Kub's Den

Gut Slot Low? Not Necessarily

Elaine Kub
By  Elaine Kub , Contributing Analyst
Unlike the new-crop corn and soybean markets, there is no specific season when the July HRW wheat futures contracts are most likely to hit an annual high or low. (DTN photo illustration by Elaine Kub)

We live our lives in the ebb and flow of seasons and phases. Monday was the June solstice, the first day of summer, and we can confidently predict that every subsequent day will gradually have two to three fewer minutes of daylight, until Dec. 21 when those days start to lengthen again.

We can also predict, with some confidence, that as long as there are no weather disasters and the U.S. grows an adequately huge crop, the prices for corn and soybeans will be lower at harvest than they are today. Those markets tend to ebb toward a harvest low.

Wheat, though ... oh, wheat. We can predict that the swarm of harvesting crews will roll gradually northward about 12 miles each day from the end of May to the middle of August, covering a thousand miles from Texas to Idaho, going town by town and plugging up the local elevators' ability to hold all that warm, sweet-smelling winter wheat.

Elevator folks call that time "the gut slot of harvest," and it's surely apt in 2016 when winter wheat yields are expected to average 50.5 bushels per acre -- far and away a record-breaking performance. That's 7% higher than the previous record set in 2013, and so far harvest reports seem to bear out the expectation with both superior yield and test weight numbers. Individual local markets may reflect the burden of oversupply with weak seasonal basis bids, but curiously, the underlying winter wheat futures markets themselves don't seem to ebb into harvest lows when the actual harvest arrives.

Neither do they seem to price in annual highs during the timeframes when the U.S. crop faces the most agronomic risk. That's what the corn market and the soybean market do (in "normal" years, anyway), and it gives the task of pre-harvest hedging a little predictability and rhythm. Past examinations of historical data have borne out the idea that, in years of normal or large crop size, corn and soybean farmers should sell in the spring or summer and avoid selling at harvest. Or in short-crop years, they might reasonably expect an annual high at harvest-time.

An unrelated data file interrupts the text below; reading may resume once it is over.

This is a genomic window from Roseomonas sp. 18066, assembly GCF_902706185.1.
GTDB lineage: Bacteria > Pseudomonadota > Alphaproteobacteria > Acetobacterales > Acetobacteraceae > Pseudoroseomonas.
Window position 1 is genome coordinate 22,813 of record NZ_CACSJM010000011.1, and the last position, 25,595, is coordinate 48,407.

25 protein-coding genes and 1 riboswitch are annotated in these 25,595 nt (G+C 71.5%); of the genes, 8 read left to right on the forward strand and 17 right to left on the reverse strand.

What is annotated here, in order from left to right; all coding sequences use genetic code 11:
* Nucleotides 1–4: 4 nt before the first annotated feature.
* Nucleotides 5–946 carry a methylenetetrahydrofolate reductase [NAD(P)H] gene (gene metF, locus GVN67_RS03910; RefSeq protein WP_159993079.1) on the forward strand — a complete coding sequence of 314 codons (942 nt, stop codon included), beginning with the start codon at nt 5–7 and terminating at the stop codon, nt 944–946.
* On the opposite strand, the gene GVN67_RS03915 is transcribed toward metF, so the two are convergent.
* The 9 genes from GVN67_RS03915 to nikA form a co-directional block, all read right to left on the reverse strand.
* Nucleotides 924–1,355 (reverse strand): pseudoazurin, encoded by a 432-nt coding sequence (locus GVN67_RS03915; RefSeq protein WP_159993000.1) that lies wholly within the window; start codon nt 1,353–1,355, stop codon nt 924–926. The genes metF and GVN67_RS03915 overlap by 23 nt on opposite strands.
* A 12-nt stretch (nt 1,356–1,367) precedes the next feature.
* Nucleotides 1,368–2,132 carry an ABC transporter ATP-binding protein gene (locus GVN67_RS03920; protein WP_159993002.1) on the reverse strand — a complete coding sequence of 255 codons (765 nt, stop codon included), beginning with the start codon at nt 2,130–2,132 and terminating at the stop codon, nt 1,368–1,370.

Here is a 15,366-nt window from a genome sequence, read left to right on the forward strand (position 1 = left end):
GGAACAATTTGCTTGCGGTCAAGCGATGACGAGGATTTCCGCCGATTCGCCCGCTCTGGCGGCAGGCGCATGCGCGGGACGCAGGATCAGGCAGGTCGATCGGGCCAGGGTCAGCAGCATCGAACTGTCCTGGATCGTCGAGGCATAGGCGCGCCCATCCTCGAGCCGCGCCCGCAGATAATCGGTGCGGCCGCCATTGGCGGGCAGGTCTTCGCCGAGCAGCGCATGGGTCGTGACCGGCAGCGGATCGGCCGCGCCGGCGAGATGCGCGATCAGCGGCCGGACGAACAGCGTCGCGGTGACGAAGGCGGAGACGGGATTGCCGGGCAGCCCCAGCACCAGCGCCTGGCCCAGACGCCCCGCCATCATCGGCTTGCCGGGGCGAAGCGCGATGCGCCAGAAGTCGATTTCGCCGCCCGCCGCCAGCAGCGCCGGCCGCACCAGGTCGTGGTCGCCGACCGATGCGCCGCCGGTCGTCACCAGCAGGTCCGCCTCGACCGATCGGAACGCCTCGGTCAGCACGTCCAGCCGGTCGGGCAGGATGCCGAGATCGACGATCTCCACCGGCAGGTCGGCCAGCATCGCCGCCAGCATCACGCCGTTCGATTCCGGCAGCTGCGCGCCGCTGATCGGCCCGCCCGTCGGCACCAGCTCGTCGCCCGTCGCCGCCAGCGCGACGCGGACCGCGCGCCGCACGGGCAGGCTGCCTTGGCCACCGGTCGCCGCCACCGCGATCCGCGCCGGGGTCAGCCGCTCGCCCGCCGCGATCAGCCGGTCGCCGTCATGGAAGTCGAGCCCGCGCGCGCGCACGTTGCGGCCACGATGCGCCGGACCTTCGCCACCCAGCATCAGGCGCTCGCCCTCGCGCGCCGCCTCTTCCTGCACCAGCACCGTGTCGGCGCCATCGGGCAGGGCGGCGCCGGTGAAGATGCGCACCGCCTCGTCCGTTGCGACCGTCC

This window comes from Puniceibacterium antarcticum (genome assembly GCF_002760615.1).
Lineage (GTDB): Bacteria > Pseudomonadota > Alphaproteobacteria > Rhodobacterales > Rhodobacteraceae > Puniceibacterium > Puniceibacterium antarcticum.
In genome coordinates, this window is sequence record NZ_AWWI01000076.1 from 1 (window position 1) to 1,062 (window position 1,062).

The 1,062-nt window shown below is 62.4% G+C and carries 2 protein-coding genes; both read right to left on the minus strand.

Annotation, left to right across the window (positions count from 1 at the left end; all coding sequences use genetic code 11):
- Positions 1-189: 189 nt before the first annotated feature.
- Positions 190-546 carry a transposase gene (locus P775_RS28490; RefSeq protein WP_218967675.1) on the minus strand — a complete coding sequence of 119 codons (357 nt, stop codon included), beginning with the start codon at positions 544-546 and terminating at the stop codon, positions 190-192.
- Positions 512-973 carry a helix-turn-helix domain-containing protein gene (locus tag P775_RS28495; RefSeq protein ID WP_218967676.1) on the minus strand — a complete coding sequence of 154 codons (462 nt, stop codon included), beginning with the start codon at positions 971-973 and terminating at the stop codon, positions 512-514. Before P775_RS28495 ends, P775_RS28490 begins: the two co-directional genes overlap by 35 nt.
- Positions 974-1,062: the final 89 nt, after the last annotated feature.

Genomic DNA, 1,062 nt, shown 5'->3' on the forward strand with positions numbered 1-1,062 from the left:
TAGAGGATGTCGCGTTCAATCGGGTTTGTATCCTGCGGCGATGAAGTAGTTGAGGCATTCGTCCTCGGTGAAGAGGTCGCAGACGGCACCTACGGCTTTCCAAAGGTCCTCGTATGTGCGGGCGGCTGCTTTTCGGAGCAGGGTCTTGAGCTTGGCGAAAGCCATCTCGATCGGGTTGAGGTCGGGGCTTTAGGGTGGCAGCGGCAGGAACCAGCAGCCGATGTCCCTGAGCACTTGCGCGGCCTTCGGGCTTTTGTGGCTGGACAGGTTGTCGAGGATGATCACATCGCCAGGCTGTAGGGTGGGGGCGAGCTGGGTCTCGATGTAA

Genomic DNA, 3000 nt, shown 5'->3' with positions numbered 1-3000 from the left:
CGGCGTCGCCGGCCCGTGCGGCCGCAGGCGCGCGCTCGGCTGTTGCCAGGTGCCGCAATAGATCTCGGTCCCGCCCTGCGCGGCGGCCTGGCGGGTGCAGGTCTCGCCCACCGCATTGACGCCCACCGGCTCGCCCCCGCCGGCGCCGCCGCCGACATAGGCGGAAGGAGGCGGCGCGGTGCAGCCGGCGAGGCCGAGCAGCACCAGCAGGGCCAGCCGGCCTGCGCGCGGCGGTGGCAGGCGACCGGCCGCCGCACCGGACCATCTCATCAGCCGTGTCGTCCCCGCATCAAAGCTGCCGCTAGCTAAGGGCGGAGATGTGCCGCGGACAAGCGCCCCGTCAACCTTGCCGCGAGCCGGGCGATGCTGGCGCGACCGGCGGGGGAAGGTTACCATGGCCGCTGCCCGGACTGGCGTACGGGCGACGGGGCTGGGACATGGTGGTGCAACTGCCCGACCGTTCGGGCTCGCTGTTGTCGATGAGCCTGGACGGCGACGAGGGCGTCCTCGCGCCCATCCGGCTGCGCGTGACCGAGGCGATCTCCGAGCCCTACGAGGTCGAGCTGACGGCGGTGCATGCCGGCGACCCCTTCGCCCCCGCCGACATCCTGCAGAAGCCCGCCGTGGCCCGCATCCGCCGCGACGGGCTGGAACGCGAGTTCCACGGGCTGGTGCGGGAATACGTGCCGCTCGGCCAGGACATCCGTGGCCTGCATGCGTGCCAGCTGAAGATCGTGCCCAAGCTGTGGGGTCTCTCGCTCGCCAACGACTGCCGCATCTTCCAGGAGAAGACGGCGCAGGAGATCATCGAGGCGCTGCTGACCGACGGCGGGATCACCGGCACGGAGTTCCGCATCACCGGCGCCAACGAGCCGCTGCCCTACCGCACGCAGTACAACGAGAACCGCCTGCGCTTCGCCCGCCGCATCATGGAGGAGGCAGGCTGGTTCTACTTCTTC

Does the wheat market also have some nice, steady rule of thumb like that? I wanted to know, so I gathered up the daily price data from the past ten years' worth of new-crop July KC wheat futures contracts, the ones against which the physical hard red winter wheat market hedges its yearly needs. Each year's data showed one annual high and one annual low, and I tracked only the dates of those inflection points, not the price levels themselves or the strength of the rallies that led up to the highs, so that no one year's data could outweigh the others. By plotting those dates on a timeline and looking for statistical clusters, I hoped to answer these questions: In any given year leading up to a hard red winter wheat harvest, which of those 250 trading dates has the highest likelihood of seeing the upcoming July futures contract's annual high? What time of year is best for locking in a price for the wheat a farmer will harvest?